EPISODE 6


          After horning Ratso, the tall, blond man in flip-flops drifted away from the confrontation and, after Andy had finished taking down the newscaster's name... just in case... he cornered the fellow and his companion; a short, slightly older woman with a buzzcut, too much turquoise costume jewelry and shell-earrings. "Stupid, Tom," Andy pointed out. "We had an agreement... no direct action until we get permits."








          Tom Jenks' lip and eye twitched maniacally as if tasered… an unfortunately repetitive event in his life that had, no doubt, aggravated whatever mental disabilities he’d been born with plus the effects of several IEDs during his tour in Baghdad and numerous police batons doing Keith Moons on his skull thereafter. "Fuck all, those people don't know me from the Catfish's behind. Besides, I been to the box, got your letter from the anti-nuke people..."

          "Yeah, but we got turned down by the NAACP. Creepy old Democratic Party Toms..." the woman swore in a tart, Oklahoma twang. “Hey, who were those media?"

          "Dunno," Andy said, "think it's the loser station. I'm serious, don't start anything, I mean anything until we get those permits. Chill! I don't even want to hear about spraypainting graffiti, understood Demian?" The woman muttered something under her breath. Andy led them out of the park to the sidewalk where honking cars were being directed to turn around by snarling cops, watched over by UN Peacekeepers whose turquoise-berets matched the baubles on her arm. His eyes darted from the Cosmopolitan Union to the shut-down department store perpendicular to it; a big Grove crane there, lifting wooden pallets from street to roof.

          "You know, man," warned Tom, "Marty's gonna bring up that same old crap about renting a place if we get turned down again."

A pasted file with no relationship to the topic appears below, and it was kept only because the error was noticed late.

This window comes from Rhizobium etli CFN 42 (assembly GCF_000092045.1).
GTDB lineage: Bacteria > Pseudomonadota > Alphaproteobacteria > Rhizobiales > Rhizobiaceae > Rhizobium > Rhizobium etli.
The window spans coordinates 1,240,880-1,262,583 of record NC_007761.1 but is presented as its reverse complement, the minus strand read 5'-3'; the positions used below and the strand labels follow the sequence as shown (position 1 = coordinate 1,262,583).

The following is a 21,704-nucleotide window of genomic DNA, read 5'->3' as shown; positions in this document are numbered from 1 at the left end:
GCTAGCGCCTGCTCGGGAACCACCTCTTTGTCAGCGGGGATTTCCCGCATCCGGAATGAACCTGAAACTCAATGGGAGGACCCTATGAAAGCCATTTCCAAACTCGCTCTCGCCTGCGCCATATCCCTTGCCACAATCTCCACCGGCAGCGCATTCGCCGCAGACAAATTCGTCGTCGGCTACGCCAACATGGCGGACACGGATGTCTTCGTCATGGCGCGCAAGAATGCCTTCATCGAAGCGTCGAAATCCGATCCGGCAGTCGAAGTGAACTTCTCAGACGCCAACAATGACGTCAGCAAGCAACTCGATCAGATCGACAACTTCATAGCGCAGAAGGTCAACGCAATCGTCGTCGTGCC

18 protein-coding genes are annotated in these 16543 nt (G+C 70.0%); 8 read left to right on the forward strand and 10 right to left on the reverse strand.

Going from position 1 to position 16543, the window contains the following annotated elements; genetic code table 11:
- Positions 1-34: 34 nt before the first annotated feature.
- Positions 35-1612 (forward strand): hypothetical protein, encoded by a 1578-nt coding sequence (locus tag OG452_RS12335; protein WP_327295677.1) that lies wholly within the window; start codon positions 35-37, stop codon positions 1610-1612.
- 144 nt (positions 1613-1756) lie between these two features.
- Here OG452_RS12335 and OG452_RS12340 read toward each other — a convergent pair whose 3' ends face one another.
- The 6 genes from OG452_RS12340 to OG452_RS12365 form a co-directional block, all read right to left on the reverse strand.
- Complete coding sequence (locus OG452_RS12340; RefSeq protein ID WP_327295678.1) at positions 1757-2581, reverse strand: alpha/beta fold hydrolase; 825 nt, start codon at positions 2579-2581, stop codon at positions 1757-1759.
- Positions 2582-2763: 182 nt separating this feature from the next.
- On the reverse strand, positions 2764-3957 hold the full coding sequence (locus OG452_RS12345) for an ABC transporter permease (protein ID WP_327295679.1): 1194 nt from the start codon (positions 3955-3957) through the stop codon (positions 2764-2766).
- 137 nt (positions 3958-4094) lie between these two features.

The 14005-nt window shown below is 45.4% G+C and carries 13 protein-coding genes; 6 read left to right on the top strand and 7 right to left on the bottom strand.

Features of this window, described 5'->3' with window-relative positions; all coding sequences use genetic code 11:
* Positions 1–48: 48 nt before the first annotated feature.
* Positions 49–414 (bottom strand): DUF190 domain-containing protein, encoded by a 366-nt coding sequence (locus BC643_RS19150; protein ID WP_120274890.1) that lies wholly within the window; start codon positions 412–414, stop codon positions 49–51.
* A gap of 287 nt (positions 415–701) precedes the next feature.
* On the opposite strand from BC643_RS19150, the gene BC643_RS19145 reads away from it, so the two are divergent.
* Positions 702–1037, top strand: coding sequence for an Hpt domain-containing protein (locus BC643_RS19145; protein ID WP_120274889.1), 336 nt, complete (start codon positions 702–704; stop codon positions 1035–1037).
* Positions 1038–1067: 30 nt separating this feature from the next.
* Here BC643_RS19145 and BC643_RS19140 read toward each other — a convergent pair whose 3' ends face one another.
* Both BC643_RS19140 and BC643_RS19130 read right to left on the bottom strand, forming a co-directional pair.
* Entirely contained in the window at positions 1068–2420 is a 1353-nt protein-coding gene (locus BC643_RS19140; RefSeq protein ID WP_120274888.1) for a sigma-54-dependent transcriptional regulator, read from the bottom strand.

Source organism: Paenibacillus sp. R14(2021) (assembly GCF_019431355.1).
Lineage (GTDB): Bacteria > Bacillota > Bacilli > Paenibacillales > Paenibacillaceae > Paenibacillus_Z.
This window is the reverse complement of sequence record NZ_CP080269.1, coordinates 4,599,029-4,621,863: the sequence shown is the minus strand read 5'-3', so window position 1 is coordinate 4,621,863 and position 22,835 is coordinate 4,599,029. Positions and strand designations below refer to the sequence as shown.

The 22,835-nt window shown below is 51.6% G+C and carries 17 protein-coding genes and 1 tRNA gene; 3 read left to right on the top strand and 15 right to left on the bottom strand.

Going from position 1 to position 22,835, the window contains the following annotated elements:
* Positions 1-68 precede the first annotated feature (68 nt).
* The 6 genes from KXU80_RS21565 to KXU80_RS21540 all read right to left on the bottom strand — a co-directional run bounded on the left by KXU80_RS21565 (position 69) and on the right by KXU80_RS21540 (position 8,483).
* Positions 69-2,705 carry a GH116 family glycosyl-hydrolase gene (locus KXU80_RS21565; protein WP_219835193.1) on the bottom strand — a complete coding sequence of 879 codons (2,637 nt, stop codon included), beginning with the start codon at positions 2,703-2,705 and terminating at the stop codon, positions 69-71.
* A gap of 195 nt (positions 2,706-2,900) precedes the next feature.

"When we get turned down," Demian corrected. "Fuckin' pigs! Hey man, gotta cigarette?"

          Andy gave her the smoke he'd rolled in the Ivona and rolled another for himself. City sidewalks were still unregulated territory; you could possess, or process... or, even, smoke... tobacco. Sometimes the Turks would stop you and press a leaflet about health into your paws, but they couldn't arrest you, couldn't even detain you for more than ten minutes, if you requested a lawyer. "Well, I was just telling you he's gonna bring it up, that's all," Tom complained. "Marty's always selling out."

          "Fuck that shit, man," Demian seconded. "We're supposed to be Communists, why pay some pig landlord rent for a place to express our First Amendment rights?"

          "Don't look at me!" Andy cupped the papers and tobacco with his hands to keep loose flakes from blowing away, lit up and let the smoke doctor his tired bronchials. "I’m an Anarchist.  Let Marty raise the money himself, if he's into that. Or go round panhandling from the tablers, most of whom are here for the money anyway. People know he's on his own, so what? It's not a factor."

          "It compromises our community," Demian wailed, as a tourist bus of what appeared to be Coalition delegates behind a stalled pickup truck piled high with scavenged cardboard sliding into the street struck up a recorded ragtime instrumental rendition of the "59th Street Bridge Song". Andy's mood darkened with the shadows boldly sweeping, now, across Dorritt Square. Just about everyone with credentials to enter the Cosmopolitan Union having done so, a makeshift stage of plastic milk cartons had risen facing the Federal Reserve bureaucrats behind their ivied walls.

          "There's Fil," Tom pointed. "Fil!"

          Meanwhile, a skinny boy with a sparse, blond beard had mounted the pyramid of milk cartons, raising a bullhorn.

          "Three days ago," he roared, a preternaturally deep voice, "Arthur Evans, a black man whom the jury sentenced to life with parole… which sentence was reversed to death by a notorious hanging judge… was executed at State Prison by the same racist regime that taxes the savings of working people to promote military genocide in Costa Rica..."

          Fil, a tall, thin Asian with drooping mustaches, waved them over as the crowd whooped and hollered; Andy and Demian lifted their cigarettes, pointing them at three United Nations Peacekeeping Squadron officers waiting on the sidewalk for someone to cross over into their nebulous zone of criminality.  Fil threw the Turks a one-fingered salute, sauntered over. A middle-aged man in Western dress followed, like a wooden duck on wheels.

          "If you care about three million American political prisoners," the thin boy exhorted, "if you believe putting your bodies on the line will prevent more unjust executions, join the May Seventh Coalition Saturday, when we march on the State Capitol. If you..."